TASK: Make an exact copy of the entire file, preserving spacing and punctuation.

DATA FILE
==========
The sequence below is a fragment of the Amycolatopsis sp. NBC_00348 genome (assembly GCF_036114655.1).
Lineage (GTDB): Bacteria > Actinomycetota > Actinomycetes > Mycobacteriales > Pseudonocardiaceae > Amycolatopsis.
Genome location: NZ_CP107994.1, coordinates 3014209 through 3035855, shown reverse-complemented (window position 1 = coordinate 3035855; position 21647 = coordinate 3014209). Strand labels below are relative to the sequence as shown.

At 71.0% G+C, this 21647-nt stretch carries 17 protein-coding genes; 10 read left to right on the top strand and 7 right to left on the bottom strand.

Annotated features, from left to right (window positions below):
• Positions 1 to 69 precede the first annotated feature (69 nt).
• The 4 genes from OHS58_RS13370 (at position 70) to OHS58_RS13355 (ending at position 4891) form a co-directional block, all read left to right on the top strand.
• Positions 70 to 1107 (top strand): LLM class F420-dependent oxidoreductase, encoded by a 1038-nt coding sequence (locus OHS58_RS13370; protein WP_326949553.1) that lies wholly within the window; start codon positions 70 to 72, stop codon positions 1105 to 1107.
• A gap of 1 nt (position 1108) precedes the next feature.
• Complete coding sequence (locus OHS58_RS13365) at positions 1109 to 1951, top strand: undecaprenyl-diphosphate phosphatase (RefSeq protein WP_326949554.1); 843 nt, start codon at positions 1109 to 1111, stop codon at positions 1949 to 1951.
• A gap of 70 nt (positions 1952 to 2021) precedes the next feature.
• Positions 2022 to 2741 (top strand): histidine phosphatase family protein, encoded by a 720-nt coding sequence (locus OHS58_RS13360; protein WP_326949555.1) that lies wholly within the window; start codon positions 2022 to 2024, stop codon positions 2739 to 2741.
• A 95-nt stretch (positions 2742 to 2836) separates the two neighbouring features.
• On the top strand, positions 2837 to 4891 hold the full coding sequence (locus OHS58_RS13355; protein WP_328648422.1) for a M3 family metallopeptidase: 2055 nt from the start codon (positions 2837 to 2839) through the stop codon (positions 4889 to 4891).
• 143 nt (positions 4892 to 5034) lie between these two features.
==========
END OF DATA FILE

The sequence below is a fragment of the Amycolatopsis sp. NBC_00348 genome (assembly GCF_036114655.1).
Lineage (GTDB): Bacteria > Actinomycetota > Actinomycetes > Mycobacteriales > Pseudonocardiaceae > Amycolatopsis.
Genome location: NZ_CP107994.1, coordinates 3014209 through 3035855, shown reverse-complemented (window position 1 = coordinate 3035855; position 21647 = coordinate 3014209). Strand labels below are relative to the sequence as shown.

At 71.0% G+C, this 21647-nt stretch carries 17 protein-coding genes; 10 read left to right on the top strand and 7 right to left on the bottom strand.

Annotated features, from left to right (window positions below):
• Positions 1 to 69 precede the first annotated feature (69 nt).
• The 4 genes from OHS58_RS13370 (at position 70) to OHS58_RS13355 (ending at position 4891) form a co-directional block, all read left to right on the top strand.
• Positions 70 to 1107 (top strand): LLM class F420-dependent oxidoreductase, encoded by a 1038-nt coding sequence (locus OHS58_RS13370; protein WP_326949553.1) that lies wholly within the window; start codon positions 70 to 72, stop codon positions 1105 to 1107.
• A gap of 1 nt (position 1108) precedes the next feature.
• Complete coding sequence (locus OHS58_RS13365) at positions 1109 to 1951, top strand: undecaprenyl-diphosphate phosphatase (RefSeq protein WP_326949554.1); 843 nt, start codon at positions 1109 to 1111, stop codon at positions 1949 to 1951.
• A gap of 70 nt (positions 1952 to 2021) precedes the next feature.
• Positions 2022 to 2741 (top strand): histidine phosphatase family protein, encoded by a 720-nt coding sequence (locus OHS58_RS13360; protein WP_326949555.1) that lies wholly within the window; start codon positions 2022 to 2024, stop codon positions 2739 to 2741.
• A 95-nt stretch (positions 2742 to 2836) separates the two neighbouring features.
• On the top strand, positions 2837 to 4891 hold the full coding sequence (locus OHS58_RS13355; protein WP_328648422.1) for a M3 family metallopeptidase: 2055 nt from the start codon (positions 2837 to 2839) through the stop codon (positions 4889 to 4891).
• 143 nt (positions 4892 to 5034) lie between these two features.